Wednesday, January 25, 2017

What is a multiple original?

Lately I've been making more and more multiple-original limited editions of paper sculptures. But what does that mean?

Essentially, it means that each image is made by hand, and that each image is in some ways unique, although it is part of a consistent edition, limited to a particular number of prints. And what does that mean? The answer will take a little explanation, and a short walk through art history:

Commercial mass-printing methods
In my experience, the term "multiple original" arose about thirty-plus years ago, when photo-offset lithography (also called "offset litho" and/or "photo offset" printing) became widespread and affordable enough for individual artists to make reproductions of their own artwork.

This sheet-fed offset litho press dates from 1980. It, and others of its type, revolutionized the art reproduction print business (for more details see the credits at the end of this post).

Suddenly, artists could produce and sell high-quality reproductions of their work by the hundreds, thousands, or tens of thousands (technically, far more are possible. But that was the practical outer limit). These prints were all virtually identical, no matter whether it was the first print off the press or the 10,000th.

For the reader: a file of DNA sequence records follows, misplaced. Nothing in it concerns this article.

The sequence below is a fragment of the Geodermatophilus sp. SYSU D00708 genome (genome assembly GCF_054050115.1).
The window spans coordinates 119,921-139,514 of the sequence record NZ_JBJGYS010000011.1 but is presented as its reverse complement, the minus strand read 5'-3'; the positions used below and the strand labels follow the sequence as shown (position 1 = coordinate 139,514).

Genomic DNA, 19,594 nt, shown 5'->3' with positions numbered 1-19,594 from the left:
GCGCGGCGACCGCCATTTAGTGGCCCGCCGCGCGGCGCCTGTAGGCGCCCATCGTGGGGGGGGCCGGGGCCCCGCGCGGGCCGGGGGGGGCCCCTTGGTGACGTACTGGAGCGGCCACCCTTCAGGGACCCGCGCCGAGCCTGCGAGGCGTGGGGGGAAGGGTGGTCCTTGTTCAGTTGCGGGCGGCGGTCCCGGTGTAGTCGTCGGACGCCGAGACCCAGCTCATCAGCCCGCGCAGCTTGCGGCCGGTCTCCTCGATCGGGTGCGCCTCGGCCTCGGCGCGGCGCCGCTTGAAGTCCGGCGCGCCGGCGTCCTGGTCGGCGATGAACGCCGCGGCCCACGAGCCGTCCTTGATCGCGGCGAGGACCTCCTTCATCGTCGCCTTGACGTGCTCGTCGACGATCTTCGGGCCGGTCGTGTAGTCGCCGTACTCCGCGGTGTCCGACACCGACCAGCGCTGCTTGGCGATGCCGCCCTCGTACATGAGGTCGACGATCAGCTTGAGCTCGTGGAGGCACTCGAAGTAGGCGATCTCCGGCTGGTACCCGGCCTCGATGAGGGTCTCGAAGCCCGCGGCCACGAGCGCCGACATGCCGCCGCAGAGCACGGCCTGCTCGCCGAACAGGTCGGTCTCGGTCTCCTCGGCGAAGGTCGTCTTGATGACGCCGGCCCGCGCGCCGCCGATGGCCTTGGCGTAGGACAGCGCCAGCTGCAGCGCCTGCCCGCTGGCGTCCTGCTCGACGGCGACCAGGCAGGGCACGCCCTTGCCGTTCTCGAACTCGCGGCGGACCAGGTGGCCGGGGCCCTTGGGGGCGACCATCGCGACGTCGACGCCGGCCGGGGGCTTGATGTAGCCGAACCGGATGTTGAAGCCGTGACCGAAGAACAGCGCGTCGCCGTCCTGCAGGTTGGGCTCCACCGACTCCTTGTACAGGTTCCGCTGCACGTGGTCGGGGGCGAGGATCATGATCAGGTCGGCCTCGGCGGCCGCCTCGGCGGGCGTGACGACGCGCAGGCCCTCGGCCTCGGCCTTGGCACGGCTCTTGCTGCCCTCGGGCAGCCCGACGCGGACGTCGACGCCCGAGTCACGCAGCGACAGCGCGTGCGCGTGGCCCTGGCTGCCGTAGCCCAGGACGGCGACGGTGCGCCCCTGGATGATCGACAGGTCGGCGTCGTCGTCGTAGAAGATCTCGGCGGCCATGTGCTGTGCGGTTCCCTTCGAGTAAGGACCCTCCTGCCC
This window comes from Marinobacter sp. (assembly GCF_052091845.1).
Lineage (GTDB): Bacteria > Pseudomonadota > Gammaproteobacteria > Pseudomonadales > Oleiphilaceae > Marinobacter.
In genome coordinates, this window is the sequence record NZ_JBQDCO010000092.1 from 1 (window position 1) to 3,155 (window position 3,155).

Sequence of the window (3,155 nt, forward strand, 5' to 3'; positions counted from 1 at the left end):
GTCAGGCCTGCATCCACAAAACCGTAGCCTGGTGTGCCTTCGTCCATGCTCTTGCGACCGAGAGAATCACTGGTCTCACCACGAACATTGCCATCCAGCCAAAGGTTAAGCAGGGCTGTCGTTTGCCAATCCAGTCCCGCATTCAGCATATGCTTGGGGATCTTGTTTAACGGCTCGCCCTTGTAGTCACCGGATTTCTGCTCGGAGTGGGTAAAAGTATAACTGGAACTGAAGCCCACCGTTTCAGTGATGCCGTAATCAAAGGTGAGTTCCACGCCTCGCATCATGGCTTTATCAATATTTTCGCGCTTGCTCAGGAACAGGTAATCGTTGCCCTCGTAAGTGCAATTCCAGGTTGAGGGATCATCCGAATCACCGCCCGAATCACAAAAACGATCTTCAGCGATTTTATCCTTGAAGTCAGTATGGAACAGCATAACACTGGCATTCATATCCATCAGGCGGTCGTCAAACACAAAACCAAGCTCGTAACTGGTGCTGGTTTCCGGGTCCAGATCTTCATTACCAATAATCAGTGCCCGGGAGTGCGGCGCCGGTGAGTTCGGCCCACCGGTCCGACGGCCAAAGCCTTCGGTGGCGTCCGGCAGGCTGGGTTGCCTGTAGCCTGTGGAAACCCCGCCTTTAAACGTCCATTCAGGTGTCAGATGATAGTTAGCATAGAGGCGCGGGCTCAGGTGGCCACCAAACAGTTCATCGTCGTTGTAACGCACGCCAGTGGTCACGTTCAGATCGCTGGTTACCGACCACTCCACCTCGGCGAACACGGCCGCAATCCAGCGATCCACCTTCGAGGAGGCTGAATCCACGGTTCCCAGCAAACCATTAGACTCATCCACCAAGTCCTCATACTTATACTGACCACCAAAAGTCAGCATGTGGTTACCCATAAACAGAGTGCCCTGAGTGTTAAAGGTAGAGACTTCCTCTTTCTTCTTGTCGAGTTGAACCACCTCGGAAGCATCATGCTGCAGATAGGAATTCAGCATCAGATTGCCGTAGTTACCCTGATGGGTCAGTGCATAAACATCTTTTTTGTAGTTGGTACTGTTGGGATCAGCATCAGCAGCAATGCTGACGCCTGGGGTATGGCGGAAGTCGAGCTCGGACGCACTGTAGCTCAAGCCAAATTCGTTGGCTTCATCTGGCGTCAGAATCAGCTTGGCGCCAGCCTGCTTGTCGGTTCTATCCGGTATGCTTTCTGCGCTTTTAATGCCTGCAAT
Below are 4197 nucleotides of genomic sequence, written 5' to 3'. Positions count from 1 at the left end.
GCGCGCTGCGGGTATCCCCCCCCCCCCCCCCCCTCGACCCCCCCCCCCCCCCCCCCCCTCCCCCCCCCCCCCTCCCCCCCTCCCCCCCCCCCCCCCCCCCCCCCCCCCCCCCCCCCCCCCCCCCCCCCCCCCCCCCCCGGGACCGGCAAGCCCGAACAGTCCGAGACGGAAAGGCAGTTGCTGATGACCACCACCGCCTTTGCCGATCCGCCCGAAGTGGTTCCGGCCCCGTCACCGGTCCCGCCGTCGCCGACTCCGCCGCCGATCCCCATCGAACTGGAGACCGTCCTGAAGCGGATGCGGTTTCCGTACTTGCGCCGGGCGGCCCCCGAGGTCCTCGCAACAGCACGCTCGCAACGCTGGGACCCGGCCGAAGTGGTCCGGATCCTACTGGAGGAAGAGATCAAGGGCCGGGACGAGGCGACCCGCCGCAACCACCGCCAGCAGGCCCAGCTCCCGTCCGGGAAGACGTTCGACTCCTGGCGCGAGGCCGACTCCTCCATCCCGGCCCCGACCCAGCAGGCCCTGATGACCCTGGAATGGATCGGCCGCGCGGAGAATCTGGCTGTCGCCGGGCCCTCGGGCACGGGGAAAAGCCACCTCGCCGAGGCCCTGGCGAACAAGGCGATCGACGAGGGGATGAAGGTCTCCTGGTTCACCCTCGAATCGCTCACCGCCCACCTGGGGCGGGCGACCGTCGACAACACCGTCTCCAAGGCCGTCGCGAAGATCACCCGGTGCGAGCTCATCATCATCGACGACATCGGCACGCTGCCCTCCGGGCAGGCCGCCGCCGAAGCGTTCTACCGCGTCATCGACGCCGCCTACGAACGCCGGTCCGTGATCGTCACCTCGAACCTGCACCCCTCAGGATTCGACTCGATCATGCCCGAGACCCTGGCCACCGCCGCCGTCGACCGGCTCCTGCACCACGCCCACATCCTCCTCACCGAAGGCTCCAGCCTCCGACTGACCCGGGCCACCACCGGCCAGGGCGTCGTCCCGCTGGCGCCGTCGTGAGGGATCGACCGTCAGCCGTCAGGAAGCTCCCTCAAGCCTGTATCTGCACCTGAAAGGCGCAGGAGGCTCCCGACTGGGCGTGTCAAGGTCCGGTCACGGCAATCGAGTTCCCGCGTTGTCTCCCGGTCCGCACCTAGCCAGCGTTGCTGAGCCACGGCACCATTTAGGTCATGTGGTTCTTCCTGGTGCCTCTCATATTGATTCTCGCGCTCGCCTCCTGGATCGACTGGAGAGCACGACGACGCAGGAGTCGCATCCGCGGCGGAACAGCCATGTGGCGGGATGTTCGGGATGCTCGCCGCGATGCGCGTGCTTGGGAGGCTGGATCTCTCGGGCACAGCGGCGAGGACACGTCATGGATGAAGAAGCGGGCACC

Traditional, handmade printing methods
Of course, that's not at all the way art prints had been made, up until that point. Handmade, individual prints had been created for centuries (and are still being made) in small editions. Rembrandt is known for his etchings, as well as his oil paintings. He is certainly not the only artist who was a printmaker. Hokusai's woodblock prints and Daumier's lithographs are other examples of masterworks created through hand-printing methods.

Hand-pulled original prints such as this lithograph are printed by an artist or artisanal printer one at a time by hand. The printing plates used for these processes break down quickly, so a print from early in the edition will be more crisp and clear than one from later in the edition.
In traditionally-made editions, the print number makes a difference. An artist numbers the prints sequentially, based on the order in which they were printed. Print number 1/20 means that this piece was the first print made in a total edition of twenty prints.

The prints in an edition should all look as much alike as possible, to be considered "consistent." Consistent handmade print editions are technically difficult to produce, and prints made early in the edition are often of better quality, because the plate has not broken down significantly yet (when it breaks down too much, the edition ends). However, a commercially-produced offset litho edition, potentially numbering in the thousands of prints, produces identical images, and requires no artistic skill.